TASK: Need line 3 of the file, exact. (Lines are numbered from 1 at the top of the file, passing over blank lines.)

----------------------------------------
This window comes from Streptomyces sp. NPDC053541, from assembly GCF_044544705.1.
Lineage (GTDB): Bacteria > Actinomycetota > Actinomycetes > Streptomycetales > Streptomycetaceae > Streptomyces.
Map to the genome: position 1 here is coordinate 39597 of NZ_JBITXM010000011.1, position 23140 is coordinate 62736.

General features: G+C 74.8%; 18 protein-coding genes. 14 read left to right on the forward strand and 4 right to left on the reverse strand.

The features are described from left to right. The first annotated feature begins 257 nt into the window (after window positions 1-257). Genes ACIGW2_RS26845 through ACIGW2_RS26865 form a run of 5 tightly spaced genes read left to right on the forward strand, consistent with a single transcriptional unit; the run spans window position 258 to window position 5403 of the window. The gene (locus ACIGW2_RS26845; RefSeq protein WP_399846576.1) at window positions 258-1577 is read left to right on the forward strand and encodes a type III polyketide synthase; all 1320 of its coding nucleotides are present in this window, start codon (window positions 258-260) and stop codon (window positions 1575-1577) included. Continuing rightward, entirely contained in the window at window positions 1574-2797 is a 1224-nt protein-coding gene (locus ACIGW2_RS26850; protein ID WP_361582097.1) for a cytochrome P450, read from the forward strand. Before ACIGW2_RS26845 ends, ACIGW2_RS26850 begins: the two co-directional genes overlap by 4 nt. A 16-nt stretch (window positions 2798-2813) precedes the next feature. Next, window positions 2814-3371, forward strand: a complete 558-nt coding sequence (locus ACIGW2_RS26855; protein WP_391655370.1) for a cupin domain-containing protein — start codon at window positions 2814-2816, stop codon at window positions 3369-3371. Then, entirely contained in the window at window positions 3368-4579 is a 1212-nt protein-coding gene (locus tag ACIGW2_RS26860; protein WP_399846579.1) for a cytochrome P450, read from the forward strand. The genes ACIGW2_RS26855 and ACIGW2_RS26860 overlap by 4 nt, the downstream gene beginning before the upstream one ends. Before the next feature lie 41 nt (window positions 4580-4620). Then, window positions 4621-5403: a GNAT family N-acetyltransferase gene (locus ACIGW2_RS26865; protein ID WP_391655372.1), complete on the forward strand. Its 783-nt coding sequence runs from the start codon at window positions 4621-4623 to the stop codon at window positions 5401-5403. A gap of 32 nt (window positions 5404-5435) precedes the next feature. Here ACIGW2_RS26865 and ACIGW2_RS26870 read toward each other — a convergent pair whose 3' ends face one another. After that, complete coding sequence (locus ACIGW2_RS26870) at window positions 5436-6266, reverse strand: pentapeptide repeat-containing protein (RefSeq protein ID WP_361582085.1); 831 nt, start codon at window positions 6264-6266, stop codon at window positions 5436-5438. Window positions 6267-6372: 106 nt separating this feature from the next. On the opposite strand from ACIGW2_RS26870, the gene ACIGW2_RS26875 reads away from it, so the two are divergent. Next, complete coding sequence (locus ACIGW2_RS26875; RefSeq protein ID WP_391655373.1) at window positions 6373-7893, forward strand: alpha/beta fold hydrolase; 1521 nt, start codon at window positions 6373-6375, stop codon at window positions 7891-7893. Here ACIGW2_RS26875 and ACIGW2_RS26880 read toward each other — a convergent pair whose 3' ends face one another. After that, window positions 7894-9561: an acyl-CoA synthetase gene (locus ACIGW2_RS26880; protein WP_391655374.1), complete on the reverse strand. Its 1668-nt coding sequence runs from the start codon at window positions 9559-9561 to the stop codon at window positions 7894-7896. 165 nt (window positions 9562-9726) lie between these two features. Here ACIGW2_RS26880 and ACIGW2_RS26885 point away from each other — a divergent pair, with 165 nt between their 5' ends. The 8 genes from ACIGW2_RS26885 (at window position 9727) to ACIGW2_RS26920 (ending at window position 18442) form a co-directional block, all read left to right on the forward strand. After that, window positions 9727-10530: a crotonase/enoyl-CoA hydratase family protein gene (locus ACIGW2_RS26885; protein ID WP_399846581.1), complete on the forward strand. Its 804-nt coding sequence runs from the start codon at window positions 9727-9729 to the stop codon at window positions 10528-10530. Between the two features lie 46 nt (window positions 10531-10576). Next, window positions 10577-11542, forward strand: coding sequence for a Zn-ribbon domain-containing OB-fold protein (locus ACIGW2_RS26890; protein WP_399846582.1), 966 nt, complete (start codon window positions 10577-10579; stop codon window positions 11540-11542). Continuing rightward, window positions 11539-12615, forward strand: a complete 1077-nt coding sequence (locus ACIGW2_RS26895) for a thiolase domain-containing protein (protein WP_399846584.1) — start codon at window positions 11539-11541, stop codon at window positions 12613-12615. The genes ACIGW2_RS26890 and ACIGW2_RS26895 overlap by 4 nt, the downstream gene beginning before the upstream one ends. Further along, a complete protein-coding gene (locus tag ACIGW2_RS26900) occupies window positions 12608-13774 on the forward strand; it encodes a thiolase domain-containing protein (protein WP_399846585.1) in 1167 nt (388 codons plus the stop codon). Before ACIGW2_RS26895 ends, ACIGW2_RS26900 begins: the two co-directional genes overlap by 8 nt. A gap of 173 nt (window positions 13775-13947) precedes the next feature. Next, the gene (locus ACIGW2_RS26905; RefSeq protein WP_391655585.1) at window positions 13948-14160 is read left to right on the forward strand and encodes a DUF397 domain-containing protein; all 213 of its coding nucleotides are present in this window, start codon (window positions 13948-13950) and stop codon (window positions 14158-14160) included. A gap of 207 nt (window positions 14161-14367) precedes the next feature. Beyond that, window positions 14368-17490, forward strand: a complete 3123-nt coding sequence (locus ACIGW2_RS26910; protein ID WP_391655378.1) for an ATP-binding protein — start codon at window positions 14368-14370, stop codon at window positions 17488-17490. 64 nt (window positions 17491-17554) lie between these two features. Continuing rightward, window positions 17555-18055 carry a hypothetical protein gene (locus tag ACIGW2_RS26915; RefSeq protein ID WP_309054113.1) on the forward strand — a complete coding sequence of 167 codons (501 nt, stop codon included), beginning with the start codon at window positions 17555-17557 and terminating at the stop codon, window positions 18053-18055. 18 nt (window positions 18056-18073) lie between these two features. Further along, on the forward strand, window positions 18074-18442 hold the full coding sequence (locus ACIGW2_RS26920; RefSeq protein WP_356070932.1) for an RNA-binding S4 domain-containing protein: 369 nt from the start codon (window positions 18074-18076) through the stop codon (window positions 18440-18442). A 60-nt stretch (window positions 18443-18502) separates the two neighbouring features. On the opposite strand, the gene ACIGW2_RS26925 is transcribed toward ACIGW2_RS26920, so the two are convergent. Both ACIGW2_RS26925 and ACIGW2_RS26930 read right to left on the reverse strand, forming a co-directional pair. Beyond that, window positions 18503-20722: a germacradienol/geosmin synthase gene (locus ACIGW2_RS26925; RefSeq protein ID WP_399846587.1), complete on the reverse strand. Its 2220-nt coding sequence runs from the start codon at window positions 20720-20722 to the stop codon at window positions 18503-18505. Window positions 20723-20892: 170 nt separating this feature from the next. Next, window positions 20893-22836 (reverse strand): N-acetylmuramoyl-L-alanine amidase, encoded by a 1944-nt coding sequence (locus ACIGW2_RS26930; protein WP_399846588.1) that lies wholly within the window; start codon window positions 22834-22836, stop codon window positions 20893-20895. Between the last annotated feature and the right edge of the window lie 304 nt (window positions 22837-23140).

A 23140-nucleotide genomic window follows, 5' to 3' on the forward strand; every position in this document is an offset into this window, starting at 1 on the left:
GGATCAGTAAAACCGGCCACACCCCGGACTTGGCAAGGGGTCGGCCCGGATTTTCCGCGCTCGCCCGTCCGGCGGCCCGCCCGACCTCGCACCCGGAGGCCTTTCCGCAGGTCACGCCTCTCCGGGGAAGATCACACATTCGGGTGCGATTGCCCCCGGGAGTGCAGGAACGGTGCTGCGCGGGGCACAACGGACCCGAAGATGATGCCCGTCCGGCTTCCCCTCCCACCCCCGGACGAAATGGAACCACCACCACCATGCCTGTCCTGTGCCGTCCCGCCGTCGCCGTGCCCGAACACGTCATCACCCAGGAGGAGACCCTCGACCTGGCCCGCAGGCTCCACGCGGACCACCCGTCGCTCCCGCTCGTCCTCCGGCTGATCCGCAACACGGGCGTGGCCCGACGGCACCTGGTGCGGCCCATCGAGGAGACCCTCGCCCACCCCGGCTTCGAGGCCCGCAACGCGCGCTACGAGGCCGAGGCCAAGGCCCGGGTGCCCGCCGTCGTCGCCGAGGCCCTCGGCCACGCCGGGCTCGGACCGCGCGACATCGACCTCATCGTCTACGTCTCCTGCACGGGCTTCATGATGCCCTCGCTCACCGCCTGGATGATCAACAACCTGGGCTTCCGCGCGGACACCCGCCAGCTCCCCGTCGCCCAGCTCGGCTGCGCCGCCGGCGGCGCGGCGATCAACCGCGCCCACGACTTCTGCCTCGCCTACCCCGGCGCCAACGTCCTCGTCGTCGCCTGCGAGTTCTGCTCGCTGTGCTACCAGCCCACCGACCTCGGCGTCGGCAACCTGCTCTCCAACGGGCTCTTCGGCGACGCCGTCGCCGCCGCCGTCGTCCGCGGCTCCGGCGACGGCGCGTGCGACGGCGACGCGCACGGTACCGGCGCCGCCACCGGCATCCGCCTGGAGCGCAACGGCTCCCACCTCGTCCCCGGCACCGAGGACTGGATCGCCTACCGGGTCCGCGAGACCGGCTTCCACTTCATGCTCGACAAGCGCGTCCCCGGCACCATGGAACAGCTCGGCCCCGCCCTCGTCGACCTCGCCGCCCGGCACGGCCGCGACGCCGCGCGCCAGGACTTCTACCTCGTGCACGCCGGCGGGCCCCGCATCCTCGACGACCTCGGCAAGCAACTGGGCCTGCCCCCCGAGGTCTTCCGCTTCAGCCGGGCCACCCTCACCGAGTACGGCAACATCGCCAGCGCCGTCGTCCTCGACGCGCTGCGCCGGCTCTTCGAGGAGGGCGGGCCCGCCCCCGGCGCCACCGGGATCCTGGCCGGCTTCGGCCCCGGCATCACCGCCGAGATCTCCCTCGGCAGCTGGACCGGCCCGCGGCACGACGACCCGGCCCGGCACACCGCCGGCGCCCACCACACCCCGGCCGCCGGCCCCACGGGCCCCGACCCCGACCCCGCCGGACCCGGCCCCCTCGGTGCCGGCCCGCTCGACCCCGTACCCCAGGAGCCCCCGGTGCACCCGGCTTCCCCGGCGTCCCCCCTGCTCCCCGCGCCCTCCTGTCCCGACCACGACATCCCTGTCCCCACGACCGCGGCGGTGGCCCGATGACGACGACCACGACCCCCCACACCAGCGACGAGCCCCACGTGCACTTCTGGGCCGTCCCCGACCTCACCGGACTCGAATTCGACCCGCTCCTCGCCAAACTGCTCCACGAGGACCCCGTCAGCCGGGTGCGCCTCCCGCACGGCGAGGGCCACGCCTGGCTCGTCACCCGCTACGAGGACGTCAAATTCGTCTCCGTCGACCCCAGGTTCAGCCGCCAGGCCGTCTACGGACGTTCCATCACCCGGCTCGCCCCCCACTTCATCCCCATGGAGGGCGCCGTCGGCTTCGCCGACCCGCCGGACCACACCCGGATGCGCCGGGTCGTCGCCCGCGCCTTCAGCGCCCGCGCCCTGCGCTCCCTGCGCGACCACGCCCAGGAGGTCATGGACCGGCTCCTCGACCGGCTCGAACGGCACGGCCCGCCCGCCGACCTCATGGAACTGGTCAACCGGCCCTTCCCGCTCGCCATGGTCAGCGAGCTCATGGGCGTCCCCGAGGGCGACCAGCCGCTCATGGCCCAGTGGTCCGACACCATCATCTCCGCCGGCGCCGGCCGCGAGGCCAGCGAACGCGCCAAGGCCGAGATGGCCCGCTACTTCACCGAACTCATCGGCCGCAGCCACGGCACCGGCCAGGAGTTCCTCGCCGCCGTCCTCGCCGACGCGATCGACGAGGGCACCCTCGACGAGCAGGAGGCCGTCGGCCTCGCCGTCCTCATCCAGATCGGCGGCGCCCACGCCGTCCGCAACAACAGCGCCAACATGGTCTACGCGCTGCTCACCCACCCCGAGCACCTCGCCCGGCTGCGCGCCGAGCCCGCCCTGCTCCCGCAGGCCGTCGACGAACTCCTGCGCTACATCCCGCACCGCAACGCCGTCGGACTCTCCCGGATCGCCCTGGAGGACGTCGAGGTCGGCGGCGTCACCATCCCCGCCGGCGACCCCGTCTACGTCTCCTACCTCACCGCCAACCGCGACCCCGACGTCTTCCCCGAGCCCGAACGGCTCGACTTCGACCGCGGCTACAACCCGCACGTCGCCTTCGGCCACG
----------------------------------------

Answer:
Map to the genome: position 1 here is coordinate 39597 of NZ_JBITXM010000011.1, position 23140 is coordinate 62736.